Temporary and Permanent Housing

Temporary and permanent housing creates short and long-term solutions for those that need help making a home. For some, it gives them a chance to start over again and avoid potential triggers for their drug use like homelessness or living in unhealthy environments.

In 2017, almost two million people entered drug treatment, according to the Substance Abuse and Mental Health Services Administration.

Mental Health Services and Co-occurring Programs

Some experts estimate that one in four people with a substance use disorder has an underlying mental health condition like depression, anxiety, or bipolar disorder. They often begin using a drug or drinking alcohol to self-medicate and control an illness they might understand fully.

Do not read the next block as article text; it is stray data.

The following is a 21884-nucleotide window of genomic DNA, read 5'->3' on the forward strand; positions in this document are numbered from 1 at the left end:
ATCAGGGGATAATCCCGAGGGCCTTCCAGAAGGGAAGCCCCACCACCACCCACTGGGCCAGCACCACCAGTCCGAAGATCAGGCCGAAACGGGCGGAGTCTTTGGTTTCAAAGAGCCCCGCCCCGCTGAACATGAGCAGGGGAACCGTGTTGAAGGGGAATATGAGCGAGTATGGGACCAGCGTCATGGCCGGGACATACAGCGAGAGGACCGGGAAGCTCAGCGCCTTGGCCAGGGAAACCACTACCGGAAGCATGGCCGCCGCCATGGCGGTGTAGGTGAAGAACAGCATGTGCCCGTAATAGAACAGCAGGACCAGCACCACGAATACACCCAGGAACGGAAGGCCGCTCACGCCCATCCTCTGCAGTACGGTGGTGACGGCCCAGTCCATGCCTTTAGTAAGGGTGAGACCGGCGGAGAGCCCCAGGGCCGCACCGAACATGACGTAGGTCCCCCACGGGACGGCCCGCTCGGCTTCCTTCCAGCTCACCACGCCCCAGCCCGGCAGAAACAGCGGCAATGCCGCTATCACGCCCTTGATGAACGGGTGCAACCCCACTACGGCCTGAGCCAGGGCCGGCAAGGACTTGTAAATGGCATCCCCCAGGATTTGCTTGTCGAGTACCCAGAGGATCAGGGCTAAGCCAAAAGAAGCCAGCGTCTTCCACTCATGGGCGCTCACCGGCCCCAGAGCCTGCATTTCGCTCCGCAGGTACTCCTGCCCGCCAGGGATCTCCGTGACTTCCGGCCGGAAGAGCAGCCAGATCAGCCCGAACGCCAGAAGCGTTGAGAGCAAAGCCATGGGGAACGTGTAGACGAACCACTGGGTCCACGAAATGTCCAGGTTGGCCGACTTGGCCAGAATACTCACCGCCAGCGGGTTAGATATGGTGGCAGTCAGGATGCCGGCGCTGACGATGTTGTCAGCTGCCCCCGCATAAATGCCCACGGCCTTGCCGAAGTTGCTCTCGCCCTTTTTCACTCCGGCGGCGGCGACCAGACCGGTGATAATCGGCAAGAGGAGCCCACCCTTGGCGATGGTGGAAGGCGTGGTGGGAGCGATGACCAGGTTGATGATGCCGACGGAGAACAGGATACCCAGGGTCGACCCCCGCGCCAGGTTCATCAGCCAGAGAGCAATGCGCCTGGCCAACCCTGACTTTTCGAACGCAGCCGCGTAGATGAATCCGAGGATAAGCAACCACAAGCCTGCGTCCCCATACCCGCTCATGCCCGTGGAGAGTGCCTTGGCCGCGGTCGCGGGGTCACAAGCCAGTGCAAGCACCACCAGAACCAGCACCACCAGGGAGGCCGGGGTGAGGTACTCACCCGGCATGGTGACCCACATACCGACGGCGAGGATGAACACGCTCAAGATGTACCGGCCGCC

A residential program for mental health services or co-occurring disorders allows you to get mental health treatment at a mental health treatment center if necessary. For those with co-occurring issues, it’s better to deal with both of them at the same time to decrease the risk of relapse.

Contact Gaudenzia Today

A good number of them require residential housing to get the help they need. There are many different kinds of residential housing, though. The trick is to work with a treatment program that can help you determine which one is right for your needs.

If you or someone you love needs a residential treatment program serving Pennsylvania, Delaware, Maryland, and DC, give Gaudenzia a call at 833.976.4357. We offer a variety of residential housing options and know we can help.